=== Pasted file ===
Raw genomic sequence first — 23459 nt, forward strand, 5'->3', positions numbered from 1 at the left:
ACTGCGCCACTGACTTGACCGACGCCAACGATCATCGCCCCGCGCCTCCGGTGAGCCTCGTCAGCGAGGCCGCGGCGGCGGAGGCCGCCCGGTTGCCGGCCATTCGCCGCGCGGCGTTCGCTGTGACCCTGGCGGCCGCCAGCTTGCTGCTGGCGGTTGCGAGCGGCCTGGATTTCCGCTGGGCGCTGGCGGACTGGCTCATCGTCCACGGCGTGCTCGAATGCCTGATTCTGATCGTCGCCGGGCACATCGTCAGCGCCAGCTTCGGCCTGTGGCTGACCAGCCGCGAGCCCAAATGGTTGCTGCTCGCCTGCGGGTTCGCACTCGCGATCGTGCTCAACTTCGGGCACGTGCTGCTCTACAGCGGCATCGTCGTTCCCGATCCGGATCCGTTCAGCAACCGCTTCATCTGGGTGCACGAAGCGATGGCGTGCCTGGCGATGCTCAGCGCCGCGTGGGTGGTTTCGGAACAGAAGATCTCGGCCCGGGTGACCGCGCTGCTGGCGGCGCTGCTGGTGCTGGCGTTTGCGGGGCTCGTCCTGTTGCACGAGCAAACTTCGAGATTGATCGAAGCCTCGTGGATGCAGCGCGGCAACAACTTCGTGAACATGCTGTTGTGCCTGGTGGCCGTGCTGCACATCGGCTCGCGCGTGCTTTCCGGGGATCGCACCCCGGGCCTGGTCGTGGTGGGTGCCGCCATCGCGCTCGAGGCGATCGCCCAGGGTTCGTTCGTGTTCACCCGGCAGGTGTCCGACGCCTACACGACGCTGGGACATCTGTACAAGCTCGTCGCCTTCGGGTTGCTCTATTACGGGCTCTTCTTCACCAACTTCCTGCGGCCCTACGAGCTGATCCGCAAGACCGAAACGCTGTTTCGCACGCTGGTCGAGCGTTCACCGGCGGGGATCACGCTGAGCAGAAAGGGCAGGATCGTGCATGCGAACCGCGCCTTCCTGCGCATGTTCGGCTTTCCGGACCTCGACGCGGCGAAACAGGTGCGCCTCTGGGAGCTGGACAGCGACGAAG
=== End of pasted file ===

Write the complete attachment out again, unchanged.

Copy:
Raw genomic sequence first — 23459 nt, forward strand, 5'->3', positions numbered from 1 at the left:
ACTGCGCCACTGACTTGACCGACGCCAACGATCATCGCCCCGCGCCTCCGGTGAGCCTCGTCAGCGAGGCCGCGGCGGCGGAGGCCGCCCGGTTGCCGGCCATTCGCCGCGCGGCGTTCGCTGTGACCCTGGCGGCCGCCAGCTTGCTGCTGGCGGTTGCGAGCGGCCTGGATTTCCGCTGGGCGCTGGCGGACTGGCTCATCGTCCACGGCGTGCTCGAATGCCTGATTCTGATCGTCGCCGGGCACATCGTCAGCGCCAGCTTCGGCCTGTGGCTGACCAGCCGCGAGCCCAAATGGTTGCTGCTCGCCTGCGGGTTCGCACTCGCGATCGTGCTCAACTTCGGGCACGTGCTGCTCTACAGCGGCATCGTCGTTCCCGATCCGGATCCGTTCAGCAACCGCTTCATCTGGGTGCACGAAGCGATGGCGTGCCTGGCGATGCTCAGCGCCGCGTGGGTGGTTTCGGAACAGAAGATCTCGGCCCGGGTGACCGCGCTGCTGGCGGCGCTGCTGGTGCTGGCGTTTGCGGGGCTCGTCCTGTTGCACGAGCAAACTTCGAGATTGATCGAAGCCTCGTGGATGCAGCGCGGCAACAACTTCGTGAACATGCTGTTGTGCCTGGTGGCCGTGCTGCACATCGGCTCGCGCGTGCTTTCCGGGGATCGCACCCCGGGCCTGGTCGTGGTGGGTGCCGCCATCGCGCTCGAGGCGATCGCCCAGGGTTCGTTCGTGTTCACCCGGCAGGTGTCCGACGCCTACACGACGCTGGGACATCTGTACAAGCTCGTCGCCTTCGGGTTGCTCTATTACGGGCTCTTCTTCACCAACTTCCTGCGGCCCTACGAGCTGATCCGCAAGACCGAAACGCTGTTTCGCACGCTGGTCGAGCGTTCACCGGCGGGGATCACGCTGAGCAGAAAGGGCAGGATCGTGCATGCGAACCGCGCCTTCCTGCGCATGTTCGGCTTTCCGGACCTCGACGCGGCGAAACAGGTGCGCCTCTGGGAGCTGGACAGCGACGAAG